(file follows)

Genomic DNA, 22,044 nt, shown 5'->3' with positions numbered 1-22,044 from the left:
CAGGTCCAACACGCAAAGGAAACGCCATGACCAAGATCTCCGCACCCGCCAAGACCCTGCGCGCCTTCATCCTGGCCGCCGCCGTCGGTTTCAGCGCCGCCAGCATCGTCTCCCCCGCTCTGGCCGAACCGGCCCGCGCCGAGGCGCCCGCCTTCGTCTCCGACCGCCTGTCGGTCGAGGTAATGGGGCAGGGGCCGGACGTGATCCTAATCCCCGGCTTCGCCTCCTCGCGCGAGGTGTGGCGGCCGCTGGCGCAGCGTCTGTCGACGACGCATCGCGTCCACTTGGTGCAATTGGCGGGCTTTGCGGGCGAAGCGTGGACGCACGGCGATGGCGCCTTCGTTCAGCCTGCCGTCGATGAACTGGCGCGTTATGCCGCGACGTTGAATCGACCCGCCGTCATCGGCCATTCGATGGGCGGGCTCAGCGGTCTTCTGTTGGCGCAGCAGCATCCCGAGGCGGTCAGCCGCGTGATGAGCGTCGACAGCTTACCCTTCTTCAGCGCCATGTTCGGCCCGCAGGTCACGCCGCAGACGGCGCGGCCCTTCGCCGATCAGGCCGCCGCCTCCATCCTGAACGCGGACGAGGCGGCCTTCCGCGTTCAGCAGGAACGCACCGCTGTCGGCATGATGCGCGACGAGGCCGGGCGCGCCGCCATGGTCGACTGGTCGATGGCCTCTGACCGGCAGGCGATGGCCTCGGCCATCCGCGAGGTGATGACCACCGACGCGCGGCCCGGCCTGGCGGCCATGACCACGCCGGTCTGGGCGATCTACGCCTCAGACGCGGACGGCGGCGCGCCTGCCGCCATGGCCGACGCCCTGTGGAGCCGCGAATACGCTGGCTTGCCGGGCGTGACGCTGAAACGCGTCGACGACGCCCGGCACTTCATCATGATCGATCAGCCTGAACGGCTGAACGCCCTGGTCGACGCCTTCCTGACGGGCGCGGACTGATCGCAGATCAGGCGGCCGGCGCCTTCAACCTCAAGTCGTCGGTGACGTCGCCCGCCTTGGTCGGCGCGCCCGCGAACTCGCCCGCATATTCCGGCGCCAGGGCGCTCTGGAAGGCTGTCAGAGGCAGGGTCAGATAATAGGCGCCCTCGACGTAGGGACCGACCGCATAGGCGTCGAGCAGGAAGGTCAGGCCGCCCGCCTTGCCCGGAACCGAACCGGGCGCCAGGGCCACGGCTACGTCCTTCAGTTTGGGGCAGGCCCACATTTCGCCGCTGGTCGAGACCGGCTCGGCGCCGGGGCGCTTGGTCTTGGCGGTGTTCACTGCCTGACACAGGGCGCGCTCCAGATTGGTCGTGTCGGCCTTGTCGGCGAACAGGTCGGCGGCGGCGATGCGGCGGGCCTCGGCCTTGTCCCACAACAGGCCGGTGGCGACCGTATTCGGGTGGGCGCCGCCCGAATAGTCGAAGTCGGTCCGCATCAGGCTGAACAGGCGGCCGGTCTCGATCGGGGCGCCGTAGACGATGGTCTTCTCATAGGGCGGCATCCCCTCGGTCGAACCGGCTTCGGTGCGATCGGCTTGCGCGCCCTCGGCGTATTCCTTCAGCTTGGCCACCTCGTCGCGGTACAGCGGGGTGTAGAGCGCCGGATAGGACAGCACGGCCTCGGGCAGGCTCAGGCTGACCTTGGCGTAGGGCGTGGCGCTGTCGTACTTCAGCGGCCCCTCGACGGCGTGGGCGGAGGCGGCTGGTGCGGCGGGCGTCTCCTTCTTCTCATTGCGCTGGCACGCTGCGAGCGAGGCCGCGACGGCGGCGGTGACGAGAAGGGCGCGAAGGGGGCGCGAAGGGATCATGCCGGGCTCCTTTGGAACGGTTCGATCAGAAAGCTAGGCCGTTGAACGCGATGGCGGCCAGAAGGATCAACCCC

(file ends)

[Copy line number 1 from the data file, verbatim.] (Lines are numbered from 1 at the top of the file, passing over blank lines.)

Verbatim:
Genomic DNA, 22,044 nt, shown 5'->3' with positions numbered 1-22,044 from the left: